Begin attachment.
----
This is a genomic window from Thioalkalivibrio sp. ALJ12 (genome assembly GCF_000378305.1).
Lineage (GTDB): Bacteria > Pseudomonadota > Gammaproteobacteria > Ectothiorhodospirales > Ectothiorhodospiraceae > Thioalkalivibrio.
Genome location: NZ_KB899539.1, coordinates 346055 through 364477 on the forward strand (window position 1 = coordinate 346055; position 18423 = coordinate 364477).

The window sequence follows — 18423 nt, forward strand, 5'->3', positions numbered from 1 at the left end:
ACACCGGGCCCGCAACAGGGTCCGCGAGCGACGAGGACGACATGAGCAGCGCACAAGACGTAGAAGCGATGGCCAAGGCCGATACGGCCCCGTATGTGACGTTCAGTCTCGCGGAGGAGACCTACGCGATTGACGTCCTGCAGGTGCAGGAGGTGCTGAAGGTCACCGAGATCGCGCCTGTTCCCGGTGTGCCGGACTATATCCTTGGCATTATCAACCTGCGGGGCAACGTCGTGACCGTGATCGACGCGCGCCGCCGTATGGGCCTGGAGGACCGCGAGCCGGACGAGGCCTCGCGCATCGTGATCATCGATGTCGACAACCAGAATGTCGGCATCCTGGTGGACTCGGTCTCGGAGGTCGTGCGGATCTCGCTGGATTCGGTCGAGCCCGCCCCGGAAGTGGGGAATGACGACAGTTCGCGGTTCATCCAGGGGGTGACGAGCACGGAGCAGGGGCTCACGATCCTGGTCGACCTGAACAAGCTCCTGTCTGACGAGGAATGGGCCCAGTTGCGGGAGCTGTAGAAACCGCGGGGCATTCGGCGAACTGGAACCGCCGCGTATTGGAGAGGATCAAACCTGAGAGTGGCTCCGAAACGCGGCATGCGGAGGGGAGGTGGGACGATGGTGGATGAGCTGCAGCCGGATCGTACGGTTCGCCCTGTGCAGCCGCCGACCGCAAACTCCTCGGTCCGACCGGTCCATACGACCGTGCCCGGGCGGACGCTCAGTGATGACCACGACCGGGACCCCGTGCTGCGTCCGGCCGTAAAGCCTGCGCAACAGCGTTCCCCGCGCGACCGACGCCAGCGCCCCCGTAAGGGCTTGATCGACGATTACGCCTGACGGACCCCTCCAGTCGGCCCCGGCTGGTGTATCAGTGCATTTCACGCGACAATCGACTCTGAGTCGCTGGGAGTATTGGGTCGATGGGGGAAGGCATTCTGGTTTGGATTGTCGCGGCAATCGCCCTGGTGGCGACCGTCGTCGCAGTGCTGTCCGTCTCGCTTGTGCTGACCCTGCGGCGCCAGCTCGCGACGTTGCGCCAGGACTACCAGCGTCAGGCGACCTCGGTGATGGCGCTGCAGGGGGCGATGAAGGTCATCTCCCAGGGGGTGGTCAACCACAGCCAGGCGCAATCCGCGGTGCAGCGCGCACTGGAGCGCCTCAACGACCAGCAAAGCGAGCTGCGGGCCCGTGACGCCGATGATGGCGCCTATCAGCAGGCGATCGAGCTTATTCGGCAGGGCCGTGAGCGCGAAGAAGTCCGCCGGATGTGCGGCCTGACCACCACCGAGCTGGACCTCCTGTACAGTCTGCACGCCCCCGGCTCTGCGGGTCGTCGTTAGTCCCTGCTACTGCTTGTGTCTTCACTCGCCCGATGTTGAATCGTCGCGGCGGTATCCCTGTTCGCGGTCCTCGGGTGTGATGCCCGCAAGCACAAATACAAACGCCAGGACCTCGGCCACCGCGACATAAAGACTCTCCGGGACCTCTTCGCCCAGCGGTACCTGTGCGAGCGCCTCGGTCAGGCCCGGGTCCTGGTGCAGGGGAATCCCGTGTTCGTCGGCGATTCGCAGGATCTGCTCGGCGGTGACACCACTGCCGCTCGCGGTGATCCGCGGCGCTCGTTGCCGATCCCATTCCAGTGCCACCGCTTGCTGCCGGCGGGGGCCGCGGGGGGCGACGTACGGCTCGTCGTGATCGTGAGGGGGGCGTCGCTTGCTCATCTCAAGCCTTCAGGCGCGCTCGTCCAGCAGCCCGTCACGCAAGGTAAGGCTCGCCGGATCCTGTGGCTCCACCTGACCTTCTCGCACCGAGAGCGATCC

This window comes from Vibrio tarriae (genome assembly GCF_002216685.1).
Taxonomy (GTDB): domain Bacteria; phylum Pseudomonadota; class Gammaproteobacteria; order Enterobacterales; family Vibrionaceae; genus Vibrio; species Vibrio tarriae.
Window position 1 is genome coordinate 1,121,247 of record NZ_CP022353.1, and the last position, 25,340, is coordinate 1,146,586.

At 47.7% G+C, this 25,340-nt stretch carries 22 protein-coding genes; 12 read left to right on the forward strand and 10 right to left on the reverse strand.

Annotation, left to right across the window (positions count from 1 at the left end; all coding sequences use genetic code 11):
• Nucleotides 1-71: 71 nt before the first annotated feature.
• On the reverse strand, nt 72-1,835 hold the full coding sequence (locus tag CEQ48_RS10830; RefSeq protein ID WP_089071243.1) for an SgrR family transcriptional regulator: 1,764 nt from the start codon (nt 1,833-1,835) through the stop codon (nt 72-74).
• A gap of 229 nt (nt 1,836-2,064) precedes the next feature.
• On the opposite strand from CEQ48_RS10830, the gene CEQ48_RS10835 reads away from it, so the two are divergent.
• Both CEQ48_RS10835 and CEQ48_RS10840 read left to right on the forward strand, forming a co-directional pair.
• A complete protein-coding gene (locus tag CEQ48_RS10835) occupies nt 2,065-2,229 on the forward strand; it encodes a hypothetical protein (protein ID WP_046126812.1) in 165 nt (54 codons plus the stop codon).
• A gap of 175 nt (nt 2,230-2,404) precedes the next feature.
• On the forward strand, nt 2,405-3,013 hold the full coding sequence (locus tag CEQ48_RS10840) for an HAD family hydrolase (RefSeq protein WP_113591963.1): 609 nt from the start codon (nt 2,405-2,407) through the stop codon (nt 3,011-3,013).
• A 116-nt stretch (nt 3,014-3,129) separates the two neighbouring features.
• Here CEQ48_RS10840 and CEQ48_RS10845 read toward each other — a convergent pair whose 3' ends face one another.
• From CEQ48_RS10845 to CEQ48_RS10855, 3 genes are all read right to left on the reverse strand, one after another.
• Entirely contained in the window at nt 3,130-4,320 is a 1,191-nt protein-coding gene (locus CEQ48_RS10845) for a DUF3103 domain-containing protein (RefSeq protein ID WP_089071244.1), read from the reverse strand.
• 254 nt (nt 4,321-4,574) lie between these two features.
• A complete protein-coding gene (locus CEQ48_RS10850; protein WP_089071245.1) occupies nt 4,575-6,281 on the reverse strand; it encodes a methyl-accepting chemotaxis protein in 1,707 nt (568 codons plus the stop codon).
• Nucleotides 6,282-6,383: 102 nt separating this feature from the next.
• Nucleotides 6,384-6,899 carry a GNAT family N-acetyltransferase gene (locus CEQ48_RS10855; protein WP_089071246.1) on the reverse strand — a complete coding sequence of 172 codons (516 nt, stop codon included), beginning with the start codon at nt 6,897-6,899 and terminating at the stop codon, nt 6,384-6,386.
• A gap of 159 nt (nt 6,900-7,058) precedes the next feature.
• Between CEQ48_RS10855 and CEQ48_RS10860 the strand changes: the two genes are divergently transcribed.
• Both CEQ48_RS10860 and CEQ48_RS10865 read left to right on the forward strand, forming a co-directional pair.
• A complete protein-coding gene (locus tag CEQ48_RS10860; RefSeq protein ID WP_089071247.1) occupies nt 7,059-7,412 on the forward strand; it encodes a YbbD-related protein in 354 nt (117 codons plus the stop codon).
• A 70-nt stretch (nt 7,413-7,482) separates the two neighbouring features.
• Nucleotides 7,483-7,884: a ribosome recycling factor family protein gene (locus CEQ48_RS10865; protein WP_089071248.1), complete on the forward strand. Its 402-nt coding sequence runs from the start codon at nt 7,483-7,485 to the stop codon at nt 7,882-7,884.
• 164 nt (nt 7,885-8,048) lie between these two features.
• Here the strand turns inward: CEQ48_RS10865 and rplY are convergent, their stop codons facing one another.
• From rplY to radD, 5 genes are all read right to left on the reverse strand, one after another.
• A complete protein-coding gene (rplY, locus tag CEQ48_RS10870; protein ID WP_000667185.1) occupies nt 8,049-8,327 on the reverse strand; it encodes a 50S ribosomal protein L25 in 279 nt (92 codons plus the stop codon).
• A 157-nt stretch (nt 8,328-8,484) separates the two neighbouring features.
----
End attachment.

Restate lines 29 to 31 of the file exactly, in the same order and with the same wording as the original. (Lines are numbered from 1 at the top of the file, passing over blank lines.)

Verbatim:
• Both CEQ48_RS10860 and CEQ48_RS10865 read left to right on the forward strand, forming a co-directional pair.
• A complete protein-coding gene (locus tag CEQ48_RS10860; RefSeq protein ID WP_089071247.1) occupies nt 7,059-7,412 on the forward strand; it encodes a YbbD-related protein in 354 nt (117 codons plus the stop codon).
• A 70-nt stretch (nt 7,413-7,482) separates the two neighbouring features.